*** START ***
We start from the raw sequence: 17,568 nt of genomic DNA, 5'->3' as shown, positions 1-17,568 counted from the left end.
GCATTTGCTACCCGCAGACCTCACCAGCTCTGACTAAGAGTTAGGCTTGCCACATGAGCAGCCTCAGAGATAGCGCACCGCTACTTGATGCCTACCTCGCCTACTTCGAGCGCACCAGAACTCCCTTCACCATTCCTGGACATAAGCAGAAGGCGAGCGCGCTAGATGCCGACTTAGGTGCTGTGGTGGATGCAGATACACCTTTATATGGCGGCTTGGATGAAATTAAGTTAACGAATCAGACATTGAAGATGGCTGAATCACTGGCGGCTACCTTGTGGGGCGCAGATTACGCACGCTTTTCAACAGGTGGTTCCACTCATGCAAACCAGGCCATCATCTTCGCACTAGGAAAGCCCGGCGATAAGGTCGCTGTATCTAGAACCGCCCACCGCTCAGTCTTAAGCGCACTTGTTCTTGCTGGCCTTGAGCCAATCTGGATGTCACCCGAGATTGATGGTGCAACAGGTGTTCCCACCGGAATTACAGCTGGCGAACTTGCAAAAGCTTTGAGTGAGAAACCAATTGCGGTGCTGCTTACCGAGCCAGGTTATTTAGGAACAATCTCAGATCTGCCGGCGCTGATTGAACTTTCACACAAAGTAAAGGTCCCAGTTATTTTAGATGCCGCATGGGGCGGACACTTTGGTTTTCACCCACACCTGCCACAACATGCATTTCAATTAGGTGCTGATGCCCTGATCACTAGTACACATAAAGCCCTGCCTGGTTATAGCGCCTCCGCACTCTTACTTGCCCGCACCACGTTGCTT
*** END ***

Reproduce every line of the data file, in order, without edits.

We start from the raw sequence: 17,568 nt of genomic DNA, 5'->3' as shown, positions 1-17,568 counted from the left end.
GCATTTGCTACCCGCAGACCTCACCAGCTCTGACTAAGAGTTAGGCTTGCCACATGAGCAGCCTCAGAGATAGCGCACCGCTACTTGATGCCTACCTCGCCTACTTCGAGCGCACCAGAACTCCCTTCACCATTCCTGGACATAAGCAGAAGGCGAGCGCGCTAGATGCCGACTTAGGTGCTGTGGTGGATGCAGATACACCTTTATATGGCGGCTTGGATGAAATTAAGTTAACGAATCAGACATTGAAGATGGCTGAATCACTGGCGGCTACCTTGTGGGGCGCAGATTACGCACGCTTTTCAACAGGTGGTTCCACTCATGCAAACCAGGCCATCATCTTCGCACTAGGAAAGCCCGGCGATAAGGTCGCTGTATCTAGAACCGCCCACCGCTCAGTCTTAAGCGCACTTGTTCTTGCTGGCCTTGAGCCAATCTGGATGTCACCCGAGATTGATGGTGCAACAGGTGTTCCCACCGGAATTACAGCTGGCGAACTTGCAAAAGCTTTGAGTGAGAAACCAATTGCGGTGCTGCTTACCGAGCCAGGTTATTTAGGAACAATCTCAGATCTGCCGGCGCTGATTGAACTTTCACACAAAGTAAAGGTCCCAGTTATTTTAGATGCCGCATGGGGCGGACACTTTGGTTTTCACCCACACCTGCCACAACATGCATTTCAATTAGGTGCTGATGCCCTGATCACTAGTACACATAAAGCCCTGCCTGGTTATAGCGCCTCCGCACTCTTACTTGCCCGCACCACGTTGCTT